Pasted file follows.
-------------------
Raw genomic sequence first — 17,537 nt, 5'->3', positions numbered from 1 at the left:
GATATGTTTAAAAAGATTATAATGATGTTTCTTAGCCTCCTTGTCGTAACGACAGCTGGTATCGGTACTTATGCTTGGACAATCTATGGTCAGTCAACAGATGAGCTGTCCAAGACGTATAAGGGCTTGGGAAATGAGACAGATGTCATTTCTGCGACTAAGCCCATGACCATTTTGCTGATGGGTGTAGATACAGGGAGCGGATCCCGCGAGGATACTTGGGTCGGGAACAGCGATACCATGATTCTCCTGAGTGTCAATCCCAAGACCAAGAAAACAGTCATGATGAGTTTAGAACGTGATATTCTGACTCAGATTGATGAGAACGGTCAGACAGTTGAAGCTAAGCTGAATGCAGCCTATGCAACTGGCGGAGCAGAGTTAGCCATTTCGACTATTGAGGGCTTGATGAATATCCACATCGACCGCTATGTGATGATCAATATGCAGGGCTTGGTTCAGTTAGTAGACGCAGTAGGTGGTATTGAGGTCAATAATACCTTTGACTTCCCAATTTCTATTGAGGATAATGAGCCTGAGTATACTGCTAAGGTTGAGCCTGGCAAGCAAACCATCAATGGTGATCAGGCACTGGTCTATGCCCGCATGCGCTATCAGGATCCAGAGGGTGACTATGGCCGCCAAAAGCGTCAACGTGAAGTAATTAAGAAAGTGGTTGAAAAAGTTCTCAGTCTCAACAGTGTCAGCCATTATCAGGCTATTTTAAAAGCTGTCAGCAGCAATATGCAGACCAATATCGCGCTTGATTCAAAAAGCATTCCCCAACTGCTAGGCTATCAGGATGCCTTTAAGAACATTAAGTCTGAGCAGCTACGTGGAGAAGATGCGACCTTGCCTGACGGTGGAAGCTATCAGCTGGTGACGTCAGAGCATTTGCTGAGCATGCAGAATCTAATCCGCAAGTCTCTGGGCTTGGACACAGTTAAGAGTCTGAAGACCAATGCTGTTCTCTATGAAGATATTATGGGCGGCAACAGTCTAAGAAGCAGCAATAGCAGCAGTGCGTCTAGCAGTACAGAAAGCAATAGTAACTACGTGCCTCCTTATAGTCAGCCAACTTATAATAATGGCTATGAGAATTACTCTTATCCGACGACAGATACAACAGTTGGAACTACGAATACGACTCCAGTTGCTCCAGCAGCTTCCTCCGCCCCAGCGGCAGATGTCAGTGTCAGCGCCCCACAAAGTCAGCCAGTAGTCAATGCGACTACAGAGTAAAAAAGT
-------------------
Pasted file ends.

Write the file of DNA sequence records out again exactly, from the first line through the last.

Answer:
Raw genomic sequence first — 17,537 nt, 5'->3', positions numbered from 1 at the left:
GATATGTTTAAAAAGATTATAATGATGTTTCTTAGCCTCCTTGTCGTAACGACAGCTGGTATCGGTACTTATGCTTGGACAATCTATGGTCAGTCAACAGATGAGCTGTCCAAGACGTATAAGGGCTTGGGAAATGAGACAGATGTCATTTCTGCGACTAAGCCCATGACCATTTTGCTGATGGGTGTAGATACAGGGAGCGGATCCCGCGAGGATACTTGGGTCGGGAACAGCGATACCATGATTCTCCTGAGTGTCAATCCCAAGACCAAGAAAACAGTCATGATGAGTTTAGAACGTGATATTCTGACTCAGATTGATGAGAACGGTCAGACAGTTGAAGCTAAGCTGAATGCAGCCTATGCAACTGGCGGAGCAGAGTTAGCCATTTCGACTATTGAGGGCTTGATGAATATCCACATCGACCGCTATGTGATGATCAATATGCAGGGCTTGGTTCAGTTAGTAGACGCAGTAGGTGGTATTGAGGTCAATAATACCTTTGACTTCCCAATTTCTATTGAGGATAATGAGCCTGAGTATACTGCTAAGGTTGAGCCTGGCAAGCAAACCATCAATGGTGATCAGGCACTGGTCTATGCCCGCATGCGCTATCAGGATCCAGAGGGTGACTATGGCCGCCAAAAGCGTCAACGTGAAGTAATTAAGAAAGTGGTTGAAAAAGTTCTCAGTCTCAACAGTGTCAGCCATTATCAGGCTATTTTAAAAGCTGTCAGCAGCAATATGCAGACCAATATCGCGCTTGATTCAAAAAGCATTCCCCAACTGCTAGGCTATCAGGATGCCTTTAAGAACATTAAGTCTGAGCAGCTACGTGGAGAAGATGCGACCTTGCCTGACGGTGGAAGCTATCAGCTGGTGACGTCAGAGCATTTGCTGAGCATGCAGAATCTAATCCGCAAGTCTCTGGGCTTGGACACAGTTAAGAGTCTGAAGACCAATGCTGTTCTCTATGAAGATATTATGGGCGGCAACAGTCTAAGAAGCAGCAATAGCAGCAGTGCGTCTAGCAGTACAGAAAGCAATAGTAACTACGTGCCTCCTTATAGTCAGCCAACTTATAATAATGGCTATGAGAATTACTCTTATCCGACGACAGATACAACAGTTGGAACTACGAATACGACTCCAGTTGCTCCAGCAGCTTCCTCCGCCCCAGCGGCAGATGTCAGTGTCAGCGCCCCACAAAGTCAGCCAGTAGTCAATGCGACTACAGAGTAAAAAAGT